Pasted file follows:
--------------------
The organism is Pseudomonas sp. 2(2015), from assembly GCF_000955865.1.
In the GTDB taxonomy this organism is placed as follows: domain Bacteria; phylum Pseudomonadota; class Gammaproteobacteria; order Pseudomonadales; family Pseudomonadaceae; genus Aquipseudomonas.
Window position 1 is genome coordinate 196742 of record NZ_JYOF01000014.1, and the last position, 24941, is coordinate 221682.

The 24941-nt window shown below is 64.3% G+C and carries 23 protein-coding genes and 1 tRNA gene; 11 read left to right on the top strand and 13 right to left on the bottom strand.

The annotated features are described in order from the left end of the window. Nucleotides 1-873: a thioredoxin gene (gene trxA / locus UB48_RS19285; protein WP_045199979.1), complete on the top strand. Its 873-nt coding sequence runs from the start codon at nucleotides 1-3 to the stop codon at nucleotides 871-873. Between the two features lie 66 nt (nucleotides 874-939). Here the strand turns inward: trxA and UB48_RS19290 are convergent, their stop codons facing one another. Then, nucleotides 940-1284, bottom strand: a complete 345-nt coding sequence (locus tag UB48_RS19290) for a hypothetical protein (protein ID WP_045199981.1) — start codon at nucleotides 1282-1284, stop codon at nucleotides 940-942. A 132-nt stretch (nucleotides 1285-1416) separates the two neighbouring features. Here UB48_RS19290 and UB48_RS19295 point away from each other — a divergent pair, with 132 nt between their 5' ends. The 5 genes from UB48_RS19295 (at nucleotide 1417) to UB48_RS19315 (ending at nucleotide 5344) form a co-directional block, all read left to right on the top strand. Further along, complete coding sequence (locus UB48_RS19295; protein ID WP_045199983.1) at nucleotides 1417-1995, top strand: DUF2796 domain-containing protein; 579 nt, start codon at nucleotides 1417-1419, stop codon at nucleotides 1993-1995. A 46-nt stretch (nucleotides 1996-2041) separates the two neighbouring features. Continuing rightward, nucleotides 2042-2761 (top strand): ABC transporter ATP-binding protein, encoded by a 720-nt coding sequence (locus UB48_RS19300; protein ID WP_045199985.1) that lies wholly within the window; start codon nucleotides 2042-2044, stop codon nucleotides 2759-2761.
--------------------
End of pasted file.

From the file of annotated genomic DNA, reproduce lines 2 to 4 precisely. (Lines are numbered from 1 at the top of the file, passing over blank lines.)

In the GTDB taxonomy this organism is placed as follows: domain Bacteria; phylum Pseudomonadota; class Gammaproteobacteria; order Pseudomonadales; family Pseudomonadaceae; genus Aquipseudomonas.
Window position 1 is genome coordinate 196742 of record NZ_JYOF01000014.1, and the last position, 24941, is coordinate 221682.

The 24941-nt window shown below is 64.3% G+C and carries 23 protein-coding genes and 1 tRNA gene; 11 read left to right on the top strand and 13 right to left on the bottom strand.